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August 22, 2011

Jason Kenney and the political ‘leak’ against Charkaoui and Abdelrazik

Adil Charkaoui and Abousfian Abdelrazik have each spent years battling to clear their names. Both have essentially fought their own government to restore their rights and have found freedom after long journeys through the Canadian justice system. But someone is not giving up the fight.

Last week, a leaked CSIS document given to Montreal’s La Presse purports to outline a conversation between the two men in which they discussed blowing up a plane 11 years ago.

The reaction of the Conservative government, particularly Immigration Minister Jason Kenney, is still reverberating. Instead of condemning the leak, vowing to probe its origin, or referring the matter to the RCMP, Kenney adroitly kept the suspicions about the two men very much alive, while stressing he could not comment on intelligence information.

A government which hides behind the skirts of “privacy” whenever it suits its purpose, was only too content to let this document have its day and help it along with a little oxygen.

Supporters of both men are suggesting the leak was political and, to be sure, a government proud of its “no leaks” discipline has no qualms about leaking when it suits its needs. Those supporters this week also called for an independent inquiry into the source of the leaked document.

They should get that inquiry.

The timing of the leak, for one thing, should set off alarm bells.

Abdelrazik has been cleared of terrorist links in Canada, but remains the only Canadian on a United Nations terror blacklist, a decision under appeal. A ruling on his appeal is expected within weeks.

Both men are suing the government, alleging abuse of their rights.

Under these circumstances, someone has clearly decided to keep up the battle against the two Montreal men.

And Kenney has been accused of “grandstanding” by Paul Champ, Abdelrazik’s lawyer.

“His comments were unconscionable and unbecoming a minister of the Crown,’’ Champ said.

When asked about the leak, Kenney defended the security certificate, the legal tool which allows Ottawa to detain or deport non-citizens based on secret evidence branding them a terror threat.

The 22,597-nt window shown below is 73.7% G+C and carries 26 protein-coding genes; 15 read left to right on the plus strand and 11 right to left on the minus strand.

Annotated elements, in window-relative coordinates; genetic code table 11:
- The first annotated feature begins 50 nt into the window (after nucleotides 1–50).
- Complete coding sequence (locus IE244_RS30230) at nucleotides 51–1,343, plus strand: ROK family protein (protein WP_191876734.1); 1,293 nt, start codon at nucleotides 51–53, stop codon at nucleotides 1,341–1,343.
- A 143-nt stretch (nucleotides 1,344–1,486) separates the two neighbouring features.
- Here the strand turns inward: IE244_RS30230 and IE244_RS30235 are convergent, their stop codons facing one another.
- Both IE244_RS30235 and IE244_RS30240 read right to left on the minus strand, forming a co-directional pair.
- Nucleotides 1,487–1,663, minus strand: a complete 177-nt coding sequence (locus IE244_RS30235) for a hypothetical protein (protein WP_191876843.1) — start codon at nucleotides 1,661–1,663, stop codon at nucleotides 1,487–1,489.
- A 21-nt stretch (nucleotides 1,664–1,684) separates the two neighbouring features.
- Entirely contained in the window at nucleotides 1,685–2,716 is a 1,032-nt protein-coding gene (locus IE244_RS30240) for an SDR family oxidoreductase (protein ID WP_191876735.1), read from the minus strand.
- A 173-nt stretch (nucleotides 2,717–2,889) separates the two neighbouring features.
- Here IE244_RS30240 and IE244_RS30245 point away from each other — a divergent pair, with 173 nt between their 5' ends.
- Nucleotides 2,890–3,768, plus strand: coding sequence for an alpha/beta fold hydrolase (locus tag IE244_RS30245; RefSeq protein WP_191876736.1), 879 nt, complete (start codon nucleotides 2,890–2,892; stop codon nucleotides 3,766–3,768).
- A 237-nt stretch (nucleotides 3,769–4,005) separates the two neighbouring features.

“I can’t comment on any protected intelligence information,” Kenney said. “What I can say is that when the government takes the position that someone should be under a security certificate or that a Canadian overseas is on the UN no-fly list because of suspected membership in al-Qaeda . . . it’s not based on a hunch.

“It’s not based on innuendo. It’s not based on speculation. It’s based on very robust intelligence.’’

He also suggested that those backing the men had turned them into folk heroes.

In a later conversation with Tonda MacCharles of the Toronto Star, Kenney went further. He said there is some type of presumption in the land that there is this “terrible, authoritarian government” and those placed under a security certificate “are pure as the driven snow.’’

As someone who has read the top-secret dossiers on suspected terrorists, Kenney said, he can report that they are “very, very disturbing.’’

Charkaoui was arrested under a national security certificate and lived under that cloud for six years — including 21 months in jail — before allegations that he was an al-Qaida sleeper agent were quashed.

Abdelrazik was forced to fight his own government to allow him to return from Sudan, where he had sought refuge in the Canadian embassy for more than a year.

Both have battled Ottawa and essentially won.

Charkaoui is a Montreal school teacher.

Abdelrazik is also living in Montreal, raising his children and apparently unnerved by the reader comments on newspaper websites which Champ says include threats.

Charkaoui has been the victim of earlier selective leaks — and there is nothing new in this tactic.

More recently and infamously, there were security intelligence leaks meant to smear Maher Arar, the Ottawa man who was suspected of terror links and was ultimately compensated by his own government for his ordeal.

To say that Charkaoui and Abdelrazik have the right to know whether their government is leaking damaging information about them does not make them folk heroes.

But they shouldn’t have to fight shadows.

Tim Harper is a national affairs writer for Record news services.

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Dotan Rousso. Holds a Ph.D. in Law—a former criminal prosecutor in Israel. Currently working as a college professor in Canada.

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